Most of us know we should be eating more produce each day (at least five servings, we're contractually obligated to tell you). But it also seems that our produce palate is about as exciting as a pair of basic khakis. According to a recent study based on government nutritional data, we're coming up short in terms of eating a variety of fruit and vegetable colors: Sixty-nine percent of Americans don't get enough green; 78 percent don't get enough red; 86 percent don't get enough white; 88 percent don't get enough purple/blue; and 79 percent don't get enough yellow/orange. We tend to eat the same produce over and over again.
This skew toward bland means we're missing out on a lot more than just good-tasting food. "There are unique phytochemicals, or plant chemicals, that vary from color to color. These various compounds all do different things to protect your health. If you're eating only red bell peppers, you're going to be limited as far as health benefits because you're not getting all those other colors," says David Grotto, R.D., author of 101 Optimal Life Foods
When it comes to selecting produce, there's no one tint that rises above the rest. "We need the full spectrum. That's why we're omnivores," Grotto says. Here's what each hue brings you.
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Peak: March to May
Seek out deep-green, heavy artichokes with tightly closed leaves that squeak when pinched. Storage: In the fridge, in a plastic bag, up to five days.Asparagus
Peak: February to June
Buy vibrant green spears with tight, purple-tinged buds. Thin spears are sweet and tender. Storage: Trim the woody ends. Stand the spears in a bit of water in a tall container; cover tops with a plastic bag. Cook within a few days.Avocados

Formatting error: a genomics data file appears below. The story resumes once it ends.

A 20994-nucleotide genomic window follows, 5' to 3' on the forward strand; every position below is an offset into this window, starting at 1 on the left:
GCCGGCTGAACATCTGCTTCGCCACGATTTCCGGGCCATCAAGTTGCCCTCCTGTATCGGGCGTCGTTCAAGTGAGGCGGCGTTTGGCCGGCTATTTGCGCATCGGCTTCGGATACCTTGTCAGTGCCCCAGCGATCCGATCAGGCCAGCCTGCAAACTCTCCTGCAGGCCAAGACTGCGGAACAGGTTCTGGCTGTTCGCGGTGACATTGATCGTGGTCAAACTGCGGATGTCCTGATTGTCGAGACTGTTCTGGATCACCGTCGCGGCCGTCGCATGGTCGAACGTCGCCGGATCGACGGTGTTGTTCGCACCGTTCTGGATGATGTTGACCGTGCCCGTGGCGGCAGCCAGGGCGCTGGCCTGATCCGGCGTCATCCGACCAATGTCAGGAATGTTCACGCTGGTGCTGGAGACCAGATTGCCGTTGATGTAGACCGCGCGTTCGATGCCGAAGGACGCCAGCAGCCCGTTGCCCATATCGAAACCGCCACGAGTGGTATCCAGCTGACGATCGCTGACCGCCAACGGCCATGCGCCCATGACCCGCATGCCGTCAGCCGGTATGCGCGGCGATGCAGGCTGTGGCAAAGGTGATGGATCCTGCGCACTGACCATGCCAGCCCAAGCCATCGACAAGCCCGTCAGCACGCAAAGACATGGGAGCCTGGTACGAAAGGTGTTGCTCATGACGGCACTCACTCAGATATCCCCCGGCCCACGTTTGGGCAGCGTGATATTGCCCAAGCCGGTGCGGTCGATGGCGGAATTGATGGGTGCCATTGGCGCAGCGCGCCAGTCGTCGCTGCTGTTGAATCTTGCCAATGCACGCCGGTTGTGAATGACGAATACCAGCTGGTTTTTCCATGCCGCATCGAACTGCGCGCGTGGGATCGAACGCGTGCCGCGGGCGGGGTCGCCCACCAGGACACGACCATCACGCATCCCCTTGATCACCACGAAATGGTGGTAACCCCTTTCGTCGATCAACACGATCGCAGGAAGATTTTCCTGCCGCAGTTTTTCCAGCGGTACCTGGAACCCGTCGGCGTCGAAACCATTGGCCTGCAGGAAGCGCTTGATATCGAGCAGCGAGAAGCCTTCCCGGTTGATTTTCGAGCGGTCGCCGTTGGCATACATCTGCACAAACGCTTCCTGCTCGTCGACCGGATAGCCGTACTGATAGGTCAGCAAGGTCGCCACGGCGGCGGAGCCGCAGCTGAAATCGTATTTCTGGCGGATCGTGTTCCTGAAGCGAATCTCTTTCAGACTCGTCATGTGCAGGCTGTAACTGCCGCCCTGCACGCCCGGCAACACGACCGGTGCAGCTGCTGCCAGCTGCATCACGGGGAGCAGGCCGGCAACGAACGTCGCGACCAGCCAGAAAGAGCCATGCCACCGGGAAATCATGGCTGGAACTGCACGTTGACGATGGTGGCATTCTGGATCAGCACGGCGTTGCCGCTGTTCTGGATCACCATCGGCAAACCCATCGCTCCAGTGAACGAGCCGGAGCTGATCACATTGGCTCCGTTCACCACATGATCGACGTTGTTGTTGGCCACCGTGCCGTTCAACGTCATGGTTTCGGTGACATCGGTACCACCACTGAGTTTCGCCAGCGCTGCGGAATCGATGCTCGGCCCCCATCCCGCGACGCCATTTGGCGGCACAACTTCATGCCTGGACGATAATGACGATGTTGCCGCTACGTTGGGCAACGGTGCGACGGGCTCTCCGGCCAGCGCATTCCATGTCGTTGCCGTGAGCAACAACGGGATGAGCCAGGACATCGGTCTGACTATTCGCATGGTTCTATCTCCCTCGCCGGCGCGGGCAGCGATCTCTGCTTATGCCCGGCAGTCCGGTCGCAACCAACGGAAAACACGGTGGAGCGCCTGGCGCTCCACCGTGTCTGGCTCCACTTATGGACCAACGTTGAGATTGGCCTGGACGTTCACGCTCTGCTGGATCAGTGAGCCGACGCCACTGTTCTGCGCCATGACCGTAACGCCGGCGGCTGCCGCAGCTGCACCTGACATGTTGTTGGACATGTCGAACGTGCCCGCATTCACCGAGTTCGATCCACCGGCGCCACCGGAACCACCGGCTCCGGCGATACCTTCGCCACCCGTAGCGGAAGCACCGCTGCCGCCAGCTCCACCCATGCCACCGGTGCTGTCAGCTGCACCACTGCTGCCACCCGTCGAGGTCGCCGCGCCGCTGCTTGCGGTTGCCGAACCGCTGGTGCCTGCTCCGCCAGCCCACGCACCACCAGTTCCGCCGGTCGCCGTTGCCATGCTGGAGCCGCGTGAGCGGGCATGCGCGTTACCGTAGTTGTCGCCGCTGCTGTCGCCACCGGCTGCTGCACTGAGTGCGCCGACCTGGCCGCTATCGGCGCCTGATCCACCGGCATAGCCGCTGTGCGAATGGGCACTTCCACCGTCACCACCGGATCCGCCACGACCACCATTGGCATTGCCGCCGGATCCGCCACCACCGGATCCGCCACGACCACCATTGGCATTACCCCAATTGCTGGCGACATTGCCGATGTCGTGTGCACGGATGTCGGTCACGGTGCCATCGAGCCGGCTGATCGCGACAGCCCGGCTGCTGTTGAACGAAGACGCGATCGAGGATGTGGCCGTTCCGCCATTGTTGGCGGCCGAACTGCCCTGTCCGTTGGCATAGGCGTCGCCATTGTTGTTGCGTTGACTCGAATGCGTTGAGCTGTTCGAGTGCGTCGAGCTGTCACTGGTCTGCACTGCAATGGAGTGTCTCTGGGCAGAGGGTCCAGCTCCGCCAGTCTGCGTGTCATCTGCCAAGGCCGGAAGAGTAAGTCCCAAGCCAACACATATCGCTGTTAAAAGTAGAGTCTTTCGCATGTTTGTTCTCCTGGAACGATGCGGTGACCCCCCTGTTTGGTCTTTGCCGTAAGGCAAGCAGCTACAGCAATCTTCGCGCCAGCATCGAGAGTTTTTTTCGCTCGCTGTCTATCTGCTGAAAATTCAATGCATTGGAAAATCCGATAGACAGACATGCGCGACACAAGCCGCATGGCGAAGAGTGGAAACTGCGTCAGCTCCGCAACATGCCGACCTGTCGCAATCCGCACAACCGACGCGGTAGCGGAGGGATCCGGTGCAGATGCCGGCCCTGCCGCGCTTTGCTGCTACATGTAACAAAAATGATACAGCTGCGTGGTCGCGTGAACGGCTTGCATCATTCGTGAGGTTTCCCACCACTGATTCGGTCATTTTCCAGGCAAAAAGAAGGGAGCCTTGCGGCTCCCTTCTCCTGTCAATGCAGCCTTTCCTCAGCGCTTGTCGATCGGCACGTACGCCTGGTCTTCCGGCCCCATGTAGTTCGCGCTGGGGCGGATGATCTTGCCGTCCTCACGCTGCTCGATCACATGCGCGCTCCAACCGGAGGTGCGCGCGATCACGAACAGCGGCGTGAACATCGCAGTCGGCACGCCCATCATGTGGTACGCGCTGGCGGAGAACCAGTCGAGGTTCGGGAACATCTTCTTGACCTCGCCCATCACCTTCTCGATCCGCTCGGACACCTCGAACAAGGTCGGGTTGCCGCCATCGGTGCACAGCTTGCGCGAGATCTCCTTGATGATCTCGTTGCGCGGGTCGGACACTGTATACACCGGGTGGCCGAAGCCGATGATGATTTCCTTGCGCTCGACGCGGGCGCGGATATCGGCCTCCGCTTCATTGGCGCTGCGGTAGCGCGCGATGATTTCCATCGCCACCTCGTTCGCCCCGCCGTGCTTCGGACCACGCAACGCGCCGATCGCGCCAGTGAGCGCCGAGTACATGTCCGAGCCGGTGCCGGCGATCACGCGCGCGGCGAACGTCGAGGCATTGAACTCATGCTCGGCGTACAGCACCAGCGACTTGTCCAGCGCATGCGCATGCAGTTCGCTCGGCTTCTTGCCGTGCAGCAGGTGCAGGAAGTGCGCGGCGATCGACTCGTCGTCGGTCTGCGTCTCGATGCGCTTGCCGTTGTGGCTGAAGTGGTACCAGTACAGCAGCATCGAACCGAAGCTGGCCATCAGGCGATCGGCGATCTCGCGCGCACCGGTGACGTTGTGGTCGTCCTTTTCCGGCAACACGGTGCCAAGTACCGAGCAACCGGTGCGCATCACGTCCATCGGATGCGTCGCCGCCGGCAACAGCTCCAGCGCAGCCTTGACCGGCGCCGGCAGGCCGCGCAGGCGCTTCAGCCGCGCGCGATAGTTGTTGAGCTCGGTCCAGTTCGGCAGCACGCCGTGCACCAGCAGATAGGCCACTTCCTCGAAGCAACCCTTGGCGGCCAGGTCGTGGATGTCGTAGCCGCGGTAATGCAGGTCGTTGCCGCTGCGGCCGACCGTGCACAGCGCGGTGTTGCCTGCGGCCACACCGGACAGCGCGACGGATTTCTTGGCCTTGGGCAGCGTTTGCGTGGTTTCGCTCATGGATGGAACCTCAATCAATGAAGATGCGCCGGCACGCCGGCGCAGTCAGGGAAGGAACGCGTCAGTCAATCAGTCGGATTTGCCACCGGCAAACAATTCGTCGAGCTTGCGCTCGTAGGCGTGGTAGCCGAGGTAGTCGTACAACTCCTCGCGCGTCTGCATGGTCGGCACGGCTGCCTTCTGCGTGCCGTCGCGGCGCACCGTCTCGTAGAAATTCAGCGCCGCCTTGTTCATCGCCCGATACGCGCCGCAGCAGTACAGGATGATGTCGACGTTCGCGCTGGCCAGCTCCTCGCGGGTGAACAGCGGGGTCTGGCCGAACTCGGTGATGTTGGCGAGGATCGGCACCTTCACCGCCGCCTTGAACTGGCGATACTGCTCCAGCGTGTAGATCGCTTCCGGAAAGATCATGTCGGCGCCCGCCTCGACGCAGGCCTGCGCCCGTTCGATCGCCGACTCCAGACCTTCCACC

Find firm ones with no sunken, mushy spots, and a waxy rather than shiny appearance. Shake it — a rattle means the pit has pulled away from the flesh. Not good. Storage: To ripen, place in a paper bag and store at room temp for two to four days. Ripe ones can go in the fridge for up to a week.
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Peak: October to April
Look for rigid stems with tight floret clusters that are deep green or tinged purple. Pass on any with yellowing heads — they're too bitter. Storage: Refrigerate in a plastic bag for up to one week.Green Beans
Peak: May to October
Good beans have vibrant, smooth surfaces. The best are thin, young, and velvety and will snap when you bend them gently. Storage: Refrigerate unwashed in an unsealed bag for up to one week.Kiwis
A ripe kiwi will be slightly yielding to the touch. Avoid mushy or wrinkled ones with an "off" smell. Storage: Let kiwis ripen at room temperature. To speed up the process, place them in a paper bag with an apple or a ripe banana. Once ripe, refrigerate kiwis in a plastic bag for up to a week.Romaine Lettuce
Look for crisp leaves that are free of browning edges and rust spots. Storage: Refrigerate for five to seven days in a plastic bag.
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